To learn more about the art of Patti Rokus, and for more information about her book, click here.
Reading to your children is beneficial in so many ways. During the frenetic weeks before the holidays, turning off the smartphone and reading to your kids is a great way to slow down and focus on the joy of the season and build memories with your family.
I still remember my mother reading The Night Before Christmas by Clement C. Moore. Our copy was a beat-up hand-me-down from another family, which at one time had been a beautifully designed pop-up book. I bought a new, simpler version for our children.
I also bought them a bunch of Christmas-themed Little Golden Books. (Do they even make them anymore?) My favorite was one that existed when I was a child, Rudoph the Red-Nosed Reindeer, adapted from Robert L. May’s story by Barbara Shook Hazen, beautifully illustrated by Richard Scarry.
If you’re Christian, a book about the nativity is a must. There are literally hundreds of them out there; pick one with beautiful illustrations. Or if you can’t find one specifically about Christ’s birth, I suggest Donna Clark Goodrich’s My Rhyme-Time Bible for Little Ones.
Another classic you must read to your kids: A Christmas Carol by Charles Dickens. Did you know that Dickens also wrote The Life of Our Lord for his own children? It was published posthumously in 1934 and makes an excellent gift.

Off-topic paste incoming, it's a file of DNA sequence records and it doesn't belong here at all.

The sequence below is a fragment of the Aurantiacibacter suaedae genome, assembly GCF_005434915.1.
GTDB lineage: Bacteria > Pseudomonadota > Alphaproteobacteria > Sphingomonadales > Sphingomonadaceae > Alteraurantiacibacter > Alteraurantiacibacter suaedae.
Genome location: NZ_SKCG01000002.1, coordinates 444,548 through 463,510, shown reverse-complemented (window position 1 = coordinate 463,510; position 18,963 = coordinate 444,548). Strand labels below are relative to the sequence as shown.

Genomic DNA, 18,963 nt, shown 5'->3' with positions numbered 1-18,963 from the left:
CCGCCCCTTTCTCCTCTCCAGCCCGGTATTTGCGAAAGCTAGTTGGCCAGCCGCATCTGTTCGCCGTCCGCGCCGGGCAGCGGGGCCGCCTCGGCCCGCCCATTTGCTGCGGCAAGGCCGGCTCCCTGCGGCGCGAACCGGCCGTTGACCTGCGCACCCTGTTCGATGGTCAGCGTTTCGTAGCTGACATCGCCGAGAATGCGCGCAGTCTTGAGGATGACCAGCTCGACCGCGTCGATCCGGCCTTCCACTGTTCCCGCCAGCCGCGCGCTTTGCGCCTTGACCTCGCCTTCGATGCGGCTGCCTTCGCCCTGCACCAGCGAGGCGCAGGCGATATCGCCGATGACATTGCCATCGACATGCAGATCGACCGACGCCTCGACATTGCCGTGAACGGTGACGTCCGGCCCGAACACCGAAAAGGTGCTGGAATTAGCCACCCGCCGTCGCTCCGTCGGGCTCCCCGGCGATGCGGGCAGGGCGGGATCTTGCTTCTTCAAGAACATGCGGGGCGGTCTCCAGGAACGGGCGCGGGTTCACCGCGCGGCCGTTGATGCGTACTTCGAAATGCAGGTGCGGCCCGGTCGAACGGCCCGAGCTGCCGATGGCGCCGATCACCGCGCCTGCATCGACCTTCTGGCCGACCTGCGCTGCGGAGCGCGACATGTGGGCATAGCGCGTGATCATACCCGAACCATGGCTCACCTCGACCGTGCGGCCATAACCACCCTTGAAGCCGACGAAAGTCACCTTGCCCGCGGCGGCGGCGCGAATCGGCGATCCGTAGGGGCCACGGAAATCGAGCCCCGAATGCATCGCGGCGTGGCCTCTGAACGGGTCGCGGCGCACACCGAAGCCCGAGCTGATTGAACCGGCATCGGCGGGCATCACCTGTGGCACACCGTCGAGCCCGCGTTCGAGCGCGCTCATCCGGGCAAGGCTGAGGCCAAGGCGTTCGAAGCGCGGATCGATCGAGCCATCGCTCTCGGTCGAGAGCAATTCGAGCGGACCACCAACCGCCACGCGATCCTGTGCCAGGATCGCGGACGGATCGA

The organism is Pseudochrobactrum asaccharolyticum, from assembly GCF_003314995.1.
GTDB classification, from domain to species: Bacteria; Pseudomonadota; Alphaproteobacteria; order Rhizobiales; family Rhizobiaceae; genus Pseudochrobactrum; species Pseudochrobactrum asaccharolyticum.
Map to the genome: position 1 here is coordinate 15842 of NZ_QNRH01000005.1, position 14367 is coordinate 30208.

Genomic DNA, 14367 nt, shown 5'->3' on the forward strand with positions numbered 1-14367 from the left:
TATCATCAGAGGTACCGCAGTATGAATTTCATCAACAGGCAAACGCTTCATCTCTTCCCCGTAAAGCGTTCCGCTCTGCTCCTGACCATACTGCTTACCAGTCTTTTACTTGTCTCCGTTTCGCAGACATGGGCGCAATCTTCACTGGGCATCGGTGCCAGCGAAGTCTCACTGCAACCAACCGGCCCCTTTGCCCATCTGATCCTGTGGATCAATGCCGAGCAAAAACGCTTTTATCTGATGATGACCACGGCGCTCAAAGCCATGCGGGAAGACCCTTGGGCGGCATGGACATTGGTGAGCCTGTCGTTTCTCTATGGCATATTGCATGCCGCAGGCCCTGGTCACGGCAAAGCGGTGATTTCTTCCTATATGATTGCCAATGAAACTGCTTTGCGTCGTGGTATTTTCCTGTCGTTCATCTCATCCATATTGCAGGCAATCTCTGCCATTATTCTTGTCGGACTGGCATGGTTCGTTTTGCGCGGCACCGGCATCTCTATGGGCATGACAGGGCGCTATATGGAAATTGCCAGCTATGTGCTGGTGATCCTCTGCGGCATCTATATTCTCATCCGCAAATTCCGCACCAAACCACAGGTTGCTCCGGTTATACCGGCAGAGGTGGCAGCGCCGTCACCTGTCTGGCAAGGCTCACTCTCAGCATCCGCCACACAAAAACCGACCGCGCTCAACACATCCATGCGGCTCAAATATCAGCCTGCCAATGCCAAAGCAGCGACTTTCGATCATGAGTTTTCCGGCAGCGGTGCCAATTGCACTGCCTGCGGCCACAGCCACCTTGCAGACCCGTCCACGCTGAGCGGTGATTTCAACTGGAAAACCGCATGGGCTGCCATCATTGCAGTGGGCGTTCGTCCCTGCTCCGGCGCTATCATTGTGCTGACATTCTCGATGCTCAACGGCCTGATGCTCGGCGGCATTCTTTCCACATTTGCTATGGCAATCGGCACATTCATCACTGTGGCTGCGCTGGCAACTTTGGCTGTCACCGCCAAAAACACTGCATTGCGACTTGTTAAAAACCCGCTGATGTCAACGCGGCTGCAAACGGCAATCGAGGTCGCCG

If you like to laugh out loud, I recommend The Best Christmas Pageant Ever by Barbara Robinson. Any child who’s ever been in a Christmas pageant will identify, and the Herdman kids are a hoot and a half. It also gives parents a chance to talk about how to treat people who are different than us.
Need some more suggestions? I listed my eight favorite Christmas books here. (There’s some overlap, but five I didn’t mention in this article.)
This article first appeared on Doing Life Together.
One of the traditions in my family is the reading of Christmas books. We put out our special basket of books around December 1 and read them throughout the days leading up to Christmas.
For several years the books were lost in the darkest regions of the Garage of Doom. (Click here to read my post about our unfortunate garage.) Recently, while chipping away at the accumulated stuff, I came across our precious tomes and dusted them off. Once again, they occupy a space of honor in our living room.
1. C is for Christmas: The History, Personalities, and Meaning of Christ’s Birth, by David W. and Warren W. Wiersbe.
If you want to learn about Christmas from A to Z, this is the book for you. The authors do an excellent job of explaining Christmas through information gleaned from Scripture. The 64 topics are arranged alphabetically, from Advent to…
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